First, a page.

Eluv Holdings (BVI) Ltd v. Dotomi, LLC, C.A. No. 6894-VCP (Del.Ch. Mar. 26, 2013).
This Chancery opinion addresses the claims of a couple who sought to enforce an option for stock in a start-up company. The court explained why the inordinate number of years that transpired before the claim was formally pursued was the basis to apply the doctrine of laches to bar the claim.
Notable is the reference to the settled law in Delaware (which may seem like common sense) that a company’s stock ledger is the best evidence of who its shareholders are when there is a dispute. See Slip op. at 17. This was part of the court’s analysis in determining that plaintiffs were not de facto shareholders.
The court reasoned the the plaintiffs were on “inquiry notice” that the company had not recognized any exercise of their options and, therefore, the plaintiffs should have pursued their rights with greater alacrity. Equitable tolling of the applicable statute of limitations did not apply.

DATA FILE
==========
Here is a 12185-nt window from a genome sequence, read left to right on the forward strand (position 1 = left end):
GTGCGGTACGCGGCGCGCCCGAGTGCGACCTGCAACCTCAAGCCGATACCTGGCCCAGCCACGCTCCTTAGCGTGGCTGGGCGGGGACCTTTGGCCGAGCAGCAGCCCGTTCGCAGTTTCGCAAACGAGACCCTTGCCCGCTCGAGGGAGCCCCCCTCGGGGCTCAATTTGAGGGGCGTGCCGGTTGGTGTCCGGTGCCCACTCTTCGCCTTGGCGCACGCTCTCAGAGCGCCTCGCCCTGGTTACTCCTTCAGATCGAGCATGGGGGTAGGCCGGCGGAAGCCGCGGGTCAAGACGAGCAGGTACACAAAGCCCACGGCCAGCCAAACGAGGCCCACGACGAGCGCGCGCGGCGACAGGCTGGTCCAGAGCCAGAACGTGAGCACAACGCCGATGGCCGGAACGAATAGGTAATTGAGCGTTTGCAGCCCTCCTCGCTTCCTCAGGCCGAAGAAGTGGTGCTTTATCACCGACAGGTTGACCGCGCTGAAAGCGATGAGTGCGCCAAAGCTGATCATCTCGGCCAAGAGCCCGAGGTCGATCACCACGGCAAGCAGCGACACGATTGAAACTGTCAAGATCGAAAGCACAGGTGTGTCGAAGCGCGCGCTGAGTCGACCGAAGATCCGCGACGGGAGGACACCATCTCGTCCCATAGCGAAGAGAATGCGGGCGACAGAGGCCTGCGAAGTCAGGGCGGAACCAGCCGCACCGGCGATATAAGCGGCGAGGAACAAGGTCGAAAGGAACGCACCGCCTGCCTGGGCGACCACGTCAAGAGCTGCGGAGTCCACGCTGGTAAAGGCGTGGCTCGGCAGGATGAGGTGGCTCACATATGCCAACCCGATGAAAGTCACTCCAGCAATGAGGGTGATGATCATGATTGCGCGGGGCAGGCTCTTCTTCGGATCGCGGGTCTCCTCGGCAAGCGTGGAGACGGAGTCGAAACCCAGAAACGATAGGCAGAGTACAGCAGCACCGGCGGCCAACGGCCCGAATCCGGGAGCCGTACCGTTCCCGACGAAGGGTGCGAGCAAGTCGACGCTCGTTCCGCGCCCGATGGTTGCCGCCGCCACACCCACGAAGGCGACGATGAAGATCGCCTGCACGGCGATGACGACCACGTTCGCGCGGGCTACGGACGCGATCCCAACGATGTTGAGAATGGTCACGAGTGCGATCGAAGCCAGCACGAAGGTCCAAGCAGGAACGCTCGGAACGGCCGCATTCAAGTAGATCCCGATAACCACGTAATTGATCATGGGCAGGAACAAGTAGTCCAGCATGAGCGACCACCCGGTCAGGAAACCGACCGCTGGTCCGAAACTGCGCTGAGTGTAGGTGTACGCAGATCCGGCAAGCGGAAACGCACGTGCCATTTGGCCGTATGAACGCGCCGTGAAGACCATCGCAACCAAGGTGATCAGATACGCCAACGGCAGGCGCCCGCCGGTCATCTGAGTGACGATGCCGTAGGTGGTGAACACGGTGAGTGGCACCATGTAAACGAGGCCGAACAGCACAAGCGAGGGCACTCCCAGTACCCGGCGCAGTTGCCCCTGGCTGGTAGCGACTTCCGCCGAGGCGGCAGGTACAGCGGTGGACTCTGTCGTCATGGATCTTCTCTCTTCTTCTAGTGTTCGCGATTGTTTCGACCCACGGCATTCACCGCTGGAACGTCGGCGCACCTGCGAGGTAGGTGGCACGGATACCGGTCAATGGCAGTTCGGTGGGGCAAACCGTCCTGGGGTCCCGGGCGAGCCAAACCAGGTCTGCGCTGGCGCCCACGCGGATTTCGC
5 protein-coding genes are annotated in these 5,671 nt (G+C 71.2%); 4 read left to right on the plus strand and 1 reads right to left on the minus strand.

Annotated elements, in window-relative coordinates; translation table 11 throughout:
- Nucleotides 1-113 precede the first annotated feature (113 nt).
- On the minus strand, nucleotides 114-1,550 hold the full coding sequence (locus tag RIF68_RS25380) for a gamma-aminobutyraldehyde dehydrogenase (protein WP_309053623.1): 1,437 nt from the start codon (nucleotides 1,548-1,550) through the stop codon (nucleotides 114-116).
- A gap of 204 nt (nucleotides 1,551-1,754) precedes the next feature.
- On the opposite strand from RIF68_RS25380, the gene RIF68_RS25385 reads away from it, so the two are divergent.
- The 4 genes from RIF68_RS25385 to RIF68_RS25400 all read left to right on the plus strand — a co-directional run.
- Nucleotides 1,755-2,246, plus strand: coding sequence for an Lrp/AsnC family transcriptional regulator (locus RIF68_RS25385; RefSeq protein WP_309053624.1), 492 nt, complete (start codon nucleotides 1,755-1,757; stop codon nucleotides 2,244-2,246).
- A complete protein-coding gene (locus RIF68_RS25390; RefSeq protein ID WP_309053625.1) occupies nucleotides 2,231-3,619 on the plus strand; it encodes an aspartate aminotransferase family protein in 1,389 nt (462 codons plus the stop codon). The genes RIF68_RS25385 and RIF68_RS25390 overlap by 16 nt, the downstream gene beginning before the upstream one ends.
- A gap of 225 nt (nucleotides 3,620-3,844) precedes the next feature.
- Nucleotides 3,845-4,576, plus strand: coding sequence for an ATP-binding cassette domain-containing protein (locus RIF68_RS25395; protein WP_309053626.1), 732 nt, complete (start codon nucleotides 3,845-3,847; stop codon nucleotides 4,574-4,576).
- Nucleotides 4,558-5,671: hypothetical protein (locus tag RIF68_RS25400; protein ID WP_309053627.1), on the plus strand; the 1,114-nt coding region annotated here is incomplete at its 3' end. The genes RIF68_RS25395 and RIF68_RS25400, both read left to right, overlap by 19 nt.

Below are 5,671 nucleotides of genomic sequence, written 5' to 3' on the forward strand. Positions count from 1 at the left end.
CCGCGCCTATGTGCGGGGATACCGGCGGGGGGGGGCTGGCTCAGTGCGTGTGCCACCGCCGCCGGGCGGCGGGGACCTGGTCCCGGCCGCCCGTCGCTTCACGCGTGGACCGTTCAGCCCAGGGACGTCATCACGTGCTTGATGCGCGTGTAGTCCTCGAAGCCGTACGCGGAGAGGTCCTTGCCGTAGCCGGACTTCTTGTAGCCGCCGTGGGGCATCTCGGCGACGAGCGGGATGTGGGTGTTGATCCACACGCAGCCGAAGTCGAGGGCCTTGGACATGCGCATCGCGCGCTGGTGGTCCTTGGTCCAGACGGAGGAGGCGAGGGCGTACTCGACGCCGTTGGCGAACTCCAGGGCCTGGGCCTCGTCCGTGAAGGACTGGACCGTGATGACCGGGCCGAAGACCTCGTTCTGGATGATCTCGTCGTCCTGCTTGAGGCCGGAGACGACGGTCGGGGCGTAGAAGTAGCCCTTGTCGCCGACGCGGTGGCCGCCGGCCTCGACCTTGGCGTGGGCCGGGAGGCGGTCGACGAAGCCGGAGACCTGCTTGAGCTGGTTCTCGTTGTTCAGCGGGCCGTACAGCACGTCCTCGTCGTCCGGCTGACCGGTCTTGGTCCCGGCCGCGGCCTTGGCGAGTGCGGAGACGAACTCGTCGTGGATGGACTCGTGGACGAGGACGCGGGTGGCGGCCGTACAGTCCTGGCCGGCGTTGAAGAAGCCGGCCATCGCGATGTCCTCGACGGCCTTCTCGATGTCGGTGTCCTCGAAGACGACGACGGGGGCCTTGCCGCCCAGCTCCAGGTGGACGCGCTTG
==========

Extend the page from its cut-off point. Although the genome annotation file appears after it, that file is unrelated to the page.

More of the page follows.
The plaintiffs were patent lawyers who took stock options in exchange for services rendered many years ago. Though the court did not specifically mention it in its thorough analysis of the relevant factors, and perhaps it played no role in the decision, one can wonder if the fact that the plaintiffs themselves were lawyers made them less sympathic from an equitable point of view for not being more diligent in addressing this matter with celerity.